U.S. sends 300 troops to Iraq
Barack Obama is offering a minor American military contribution to the Iraqi conflict with a caveat: the intervention won't be a replay of 2003.
The U.S. president said Thursday he would send up to 300 military advisers and provide intelligence support for possible targeted strikes against a jihadist-backed Sunni insurgency.
Obama offered no guarantee of any air strikes. As for combat troops, he declared the idea a non-starter.
At a news conference, the president was asked how he could be sure he wasn't tiptoeing back into a quagmire. America's deadly involvement in Vietnam, after all, began with a team of military advisers.
"I think we always have to guard against mission creep," he said.
"So let me repeat what I've said in the past: American combat troops are not going to be fighting in Iraq again.
"We do not have the ability to simply solve this problem by sending in tens of thousands of troops and committing the kinds of blood and treasure that has already been expended in Iraq. Ultimately, this is something that is going to have to be solved by the Iraqis."
There are myriad signs of how much the American political climate has changed from a decade ago — with much less appetite for battle in Iraq.
This time, Dick Cheney's voice is being drowned out.
The hawkish former vice-president who pushed for the 2003 invasion is calling again for increased engagement — only now he's facing more hostility in public opinion, among former colleagues, and from usually friendly media.
Cheney even received a tongue-lashing during an appearance on Fox News.
"Time and time again, history has proven that you got it wrong as well in Iraq, sir," was how Fox host Megyn Kelly opened an interview with the former vice-president.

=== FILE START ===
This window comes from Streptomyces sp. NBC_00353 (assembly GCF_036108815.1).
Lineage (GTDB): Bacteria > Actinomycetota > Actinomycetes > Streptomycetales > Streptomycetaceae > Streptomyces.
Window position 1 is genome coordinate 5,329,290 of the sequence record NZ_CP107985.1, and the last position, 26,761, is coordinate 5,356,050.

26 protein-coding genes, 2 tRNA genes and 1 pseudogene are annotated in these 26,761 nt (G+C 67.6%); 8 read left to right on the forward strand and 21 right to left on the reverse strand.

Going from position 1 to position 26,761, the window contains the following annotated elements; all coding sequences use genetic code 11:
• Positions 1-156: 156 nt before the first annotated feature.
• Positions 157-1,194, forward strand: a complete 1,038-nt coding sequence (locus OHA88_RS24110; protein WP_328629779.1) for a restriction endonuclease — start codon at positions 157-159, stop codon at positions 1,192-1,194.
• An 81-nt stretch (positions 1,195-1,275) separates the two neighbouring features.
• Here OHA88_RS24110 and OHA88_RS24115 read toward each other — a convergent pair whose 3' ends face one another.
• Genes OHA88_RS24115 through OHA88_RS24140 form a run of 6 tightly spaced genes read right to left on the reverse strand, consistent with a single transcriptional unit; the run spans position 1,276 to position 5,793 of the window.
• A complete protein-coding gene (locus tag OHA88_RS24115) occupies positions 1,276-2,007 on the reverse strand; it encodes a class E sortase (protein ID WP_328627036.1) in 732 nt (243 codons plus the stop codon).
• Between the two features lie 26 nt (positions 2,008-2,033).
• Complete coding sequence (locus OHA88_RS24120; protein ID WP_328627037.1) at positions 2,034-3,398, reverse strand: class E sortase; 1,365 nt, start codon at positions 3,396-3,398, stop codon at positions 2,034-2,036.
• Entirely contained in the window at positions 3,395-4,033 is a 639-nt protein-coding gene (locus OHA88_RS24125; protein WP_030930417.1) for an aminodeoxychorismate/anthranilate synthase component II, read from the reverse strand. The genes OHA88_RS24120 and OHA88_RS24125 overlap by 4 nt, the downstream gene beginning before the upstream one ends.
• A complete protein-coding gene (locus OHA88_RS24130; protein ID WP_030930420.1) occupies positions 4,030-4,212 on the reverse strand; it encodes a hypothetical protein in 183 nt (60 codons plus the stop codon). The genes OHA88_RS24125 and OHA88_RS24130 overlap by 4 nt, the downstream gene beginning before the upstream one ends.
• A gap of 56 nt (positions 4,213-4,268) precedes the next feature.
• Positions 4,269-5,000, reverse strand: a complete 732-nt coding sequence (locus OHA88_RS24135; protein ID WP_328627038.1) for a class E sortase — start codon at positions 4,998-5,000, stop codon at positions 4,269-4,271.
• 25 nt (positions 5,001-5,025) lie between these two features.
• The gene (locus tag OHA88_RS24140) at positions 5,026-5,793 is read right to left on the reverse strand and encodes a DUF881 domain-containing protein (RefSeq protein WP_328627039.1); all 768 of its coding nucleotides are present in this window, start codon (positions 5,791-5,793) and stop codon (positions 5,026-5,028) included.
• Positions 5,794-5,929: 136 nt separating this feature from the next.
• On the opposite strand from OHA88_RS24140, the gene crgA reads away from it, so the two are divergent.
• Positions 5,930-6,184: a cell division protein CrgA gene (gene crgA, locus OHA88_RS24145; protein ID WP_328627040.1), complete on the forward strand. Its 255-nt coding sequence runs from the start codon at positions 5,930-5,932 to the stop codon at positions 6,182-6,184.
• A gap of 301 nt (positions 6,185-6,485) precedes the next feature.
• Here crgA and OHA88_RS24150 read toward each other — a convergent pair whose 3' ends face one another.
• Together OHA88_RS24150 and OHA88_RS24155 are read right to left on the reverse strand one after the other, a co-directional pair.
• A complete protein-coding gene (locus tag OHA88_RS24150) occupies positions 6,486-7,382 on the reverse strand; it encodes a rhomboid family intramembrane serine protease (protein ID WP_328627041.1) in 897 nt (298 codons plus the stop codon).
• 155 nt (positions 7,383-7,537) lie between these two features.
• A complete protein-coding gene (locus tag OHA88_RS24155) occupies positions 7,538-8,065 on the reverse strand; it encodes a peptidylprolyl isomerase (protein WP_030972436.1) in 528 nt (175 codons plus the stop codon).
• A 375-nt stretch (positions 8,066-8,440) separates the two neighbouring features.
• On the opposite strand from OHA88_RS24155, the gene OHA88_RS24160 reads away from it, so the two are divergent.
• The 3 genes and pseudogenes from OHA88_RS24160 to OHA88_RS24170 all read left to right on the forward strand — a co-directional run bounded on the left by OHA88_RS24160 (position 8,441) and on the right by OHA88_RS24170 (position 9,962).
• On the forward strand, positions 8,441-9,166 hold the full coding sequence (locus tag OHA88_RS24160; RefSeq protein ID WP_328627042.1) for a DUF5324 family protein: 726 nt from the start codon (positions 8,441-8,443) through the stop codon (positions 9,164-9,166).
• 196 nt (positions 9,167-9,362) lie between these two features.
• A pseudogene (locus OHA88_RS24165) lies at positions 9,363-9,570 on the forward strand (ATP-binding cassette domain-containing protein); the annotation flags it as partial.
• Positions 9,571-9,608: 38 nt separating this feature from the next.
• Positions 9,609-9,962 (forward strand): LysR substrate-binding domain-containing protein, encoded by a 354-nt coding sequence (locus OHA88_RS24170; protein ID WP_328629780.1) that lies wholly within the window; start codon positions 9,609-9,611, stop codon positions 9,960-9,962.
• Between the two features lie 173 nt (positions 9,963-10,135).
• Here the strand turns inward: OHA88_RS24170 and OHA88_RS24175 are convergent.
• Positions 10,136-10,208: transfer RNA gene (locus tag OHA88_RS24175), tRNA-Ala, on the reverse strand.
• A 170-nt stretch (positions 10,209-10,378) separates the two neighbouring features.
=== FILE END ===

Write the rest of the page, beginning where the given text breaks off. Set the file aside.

"You said there was no doubt Saddam Hussein had weapons of mass destruction. You said we would be greeted as liberators. You said the Iraq insurgency was in its last throes back in 2005, and you said that after our intervention, extremists would have to, quote, 'rethink their strategy of jihad.'
"Now, with almost $1 trillion dollars spent there, with almost 4,500 American lives lost there, what do you say to those who say you were so wrong about so much at the expense of so many?"
Meanwhile, the architect of the Iraq troop surge in 2007, Gen. David Petraeus, warned during a U.K. appearance Thursday that the United States can't act as the air force for a Shia militia.
The author of George Bush's famous "axis of evil" phrase has also moved on. Former administration speech writer David Frum, a Canadian, penned a piece for the Atlantic this week titled, "Iraq Isn't Ours to Save."
A decade of war appeared to have taken a toll on public opinion.
Americans may be turning against Obama's foreign policy in general, with one survey this week pegging support for his performance on international affairs at just 37 per cent, the lowest such score of his presidency.
But they might agree with him on Iraq.
According to a Public Policy poll, 74 per cent of Americans oppose sending troops into Iraq. At the same time it said 67 per cent support providing intelligence and supplies to the Iraqi government.
Couple with previously announced measures, Thursday's action could put about 600 U.S. troops back on the ground in Iraq. The 300 military advisers, mainly Green Berets, will work out of joint operation centres in Baghdad and northern Iraq, to share intelligence and co-ordinate planning with Iraqi forces.
The U.S. is also moving military assets toward the region, in case it decides to launch "targeted and precise military action," Obama said.
The president issued a pointed warning, meanwhile, for the Iraqi government, suggesting that the only way out of the current crisis was for the Shia-led government to involve Sunnis and Kurds in decision-making.
But he stopped short of calling for regime change. When asked whether Iraqi Prime Minister Nouri al-Maliki should resign, Obama replied: "It's not the place for the United States to choose Iraq's leaders."
Canada has ruled out any military participation in the conflict.
It has withdrawn its only diplomat from the country and, unlike some other Western allies, it has also refrained from re-engaging next-door neighbour Iran amid the crisis.
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